Yet, it is not only this very specific mediation of (historical) reality that has its devastating effects on memory, it is also the nature of historical and political reality of the 1990s itself. Historical memory used to give coherence and legitimacy to families, communities, nations and states. But in the 1990s these links that were more or less stable links have weakened drastically. In the processes of globalization and massive migration, national traditions and historical pasts are increasingly deprived of their geographic and political groundings (4). Whereas older sociological approaches to collective memory, most famously represented in the work of Maurice Halbwachs, presuppose relatively stable communities and formations of their memories, these approaches are no longer adequate to grasp the current dynamic of the fragmented memory politics of different social and ethnic groups.
It is against this background of a century-old, but now accelerated memory crisis that the memory practices in the visual arts should be understood. It is in these practices that memory becomes an issue of transforming aesthetics. To assess the social value of such transformations in the aesthetics of memory, the question that remains to be answered is how effective these practices are in countering the threat of oblivion. I would like to address this question by taking a closer look at Peter Forgacs’s 2005 film, El perro negro, The Black Dog. This film differs from his older work in that historical time rather than personal time is the main issue. At first sight this film can be mistaken as a conventional historical film, dealing with a specific national and political history, namely the Spanish civil war in the 1930s. It is consistenly chronological: it begins with the civil war’s prehistory in 1930, when Alfonso XIII is still king of Spain. Then the first free elections occur in thirty years in 1931, when the majority of the people voted republican. The king left the country and the Republic was proclaimed. Because of a series of new laws declared by the new republic, among which a law that allowed divorce, and the separation of state and church, the clergy, the army and the right-wing bourgeois became more and more opposed to the new republic. Ultimately this led to a civil war on the 18th of July in 1936.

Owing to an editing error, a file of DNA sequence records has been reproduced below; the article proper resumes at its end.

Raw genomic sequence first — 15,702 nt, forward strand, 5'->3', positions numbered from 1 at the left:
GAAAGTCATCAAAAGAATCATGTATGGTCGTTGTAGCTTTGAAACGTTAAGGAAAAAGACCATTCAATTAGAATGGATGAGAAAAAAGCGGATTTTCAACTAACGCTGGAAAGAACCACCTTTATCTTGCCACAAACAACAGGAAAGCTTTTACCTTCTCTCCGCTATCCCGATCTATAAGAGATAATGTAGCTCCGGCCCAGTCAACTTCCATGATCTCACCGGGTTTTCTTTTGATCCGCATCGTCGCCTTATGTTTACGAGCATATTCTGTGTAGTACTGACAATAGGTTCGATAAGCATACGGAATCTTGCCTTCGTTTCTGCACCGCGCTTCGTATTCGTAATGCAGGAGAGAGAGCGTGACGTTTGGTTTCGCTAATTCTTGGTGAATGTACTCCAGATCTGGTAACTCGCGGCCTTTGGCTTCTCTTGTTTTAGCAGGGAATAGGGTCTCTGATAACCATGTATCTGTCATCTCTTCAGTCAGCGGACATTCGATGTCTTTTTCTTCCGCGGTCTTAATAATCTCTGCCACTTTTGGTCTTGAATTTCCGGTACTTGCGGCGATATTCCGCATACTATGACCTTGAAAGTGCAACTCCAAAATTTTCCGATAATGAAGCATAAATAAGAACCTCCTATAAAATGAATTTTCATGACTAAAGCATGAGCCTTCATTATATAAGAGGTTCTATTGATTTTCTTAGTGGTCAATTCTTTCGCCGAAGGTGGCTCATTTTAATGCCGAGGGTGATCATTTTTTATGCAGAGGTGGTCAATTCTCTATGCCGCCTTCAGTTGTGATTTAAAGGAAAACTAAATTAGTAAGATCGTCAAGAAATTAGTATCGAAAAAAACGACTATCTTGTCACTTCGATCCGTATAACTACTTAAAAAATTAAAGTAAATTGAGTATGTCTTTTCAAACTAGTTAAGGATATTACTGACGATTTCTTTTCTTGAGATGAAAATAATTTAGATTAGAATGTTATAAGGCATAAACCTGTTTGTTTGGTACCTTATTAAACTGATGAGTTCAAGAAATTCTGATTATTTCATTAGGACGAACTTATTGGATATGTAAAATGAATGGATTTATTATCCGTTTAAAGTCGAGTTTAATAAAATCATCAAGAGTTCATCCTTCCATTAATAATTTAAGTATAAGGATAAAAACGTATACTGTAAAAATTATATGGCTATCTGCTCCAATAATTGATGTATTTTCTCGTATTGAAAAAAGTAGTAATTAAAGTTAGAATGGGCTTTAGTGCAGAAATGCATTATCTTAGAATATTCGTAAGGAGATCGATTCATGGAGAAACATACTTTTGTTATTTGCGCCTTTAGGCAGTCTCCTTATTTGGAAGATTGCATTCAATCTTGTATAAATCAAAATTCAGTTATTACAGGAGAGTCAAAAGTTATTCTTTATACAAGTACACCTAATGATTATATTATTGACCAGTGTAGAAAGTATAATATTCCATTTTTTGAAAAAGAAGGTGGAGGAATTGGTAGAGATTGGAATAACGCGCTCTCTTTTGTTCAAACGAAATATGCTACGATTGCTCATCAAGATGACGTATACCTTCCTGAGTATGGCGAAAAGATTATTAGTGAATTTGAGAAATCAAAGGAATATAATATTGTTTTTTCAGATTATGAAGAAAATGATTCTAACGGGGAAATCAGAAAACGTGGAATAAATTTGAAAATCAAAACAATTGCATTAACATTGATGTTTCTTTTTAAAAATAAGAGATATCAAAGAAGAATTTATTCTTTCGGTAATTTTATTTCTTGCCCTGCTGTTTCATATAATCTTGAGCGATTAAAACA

Most of this red thread of official historiographic storytelling is, however, told, not shown in El Perro Negro. More than in most of his other films there is a voice-over that imposes on the images the coherence of public, historical time. The film images we get to see belong, again, to the genre of home movies, or they are made by amateur filmmakers. At the beginning of the film the voice-over (Forgacs himself) declares:
We travel through Spain’s violent decade with the images and stories of amateur filmmakers such as Joan Salvans from Taragga, Catalonia, and Ernesto Noviega from Madrid.
The films made by the amateur filmmakers can be home movies, but not exclusively. Ernesto Noviega, for example, begins to document the civil war when he becomes a soldier fighting in the falangist (fascist) army. The angle from which he films remains personal, however. His adventures during the civil war, the events he partakes of, are the events that are filmed and shown.
I wish to discussThe Black Dog for its surprising contrast with the artist’s preceding work. Compared to Forgacs’ earlier work, in The Black Dog the balance between personal time and historical time is reversed, so to speak. Whereas in his earlier work the viewer was completely immersed in the personal realm of weddings, anniversaries, the home, so that the continuity of historical time had to be imposed on it, in The Black Dog it is the other way around. The voice-over’s story telling leads the viewer through the filmic events. The filmic image substantiates this narrative, or refuses or fails to do that. And such a refusal or failure often occurs. The filmic image usually does not illustrate what the voice-over says, or the other way around: the voice-over does not explain or elaborate what the filmic image shows. Most of the time, the spoken word and the image are not continuous. This incongruity appears crucial.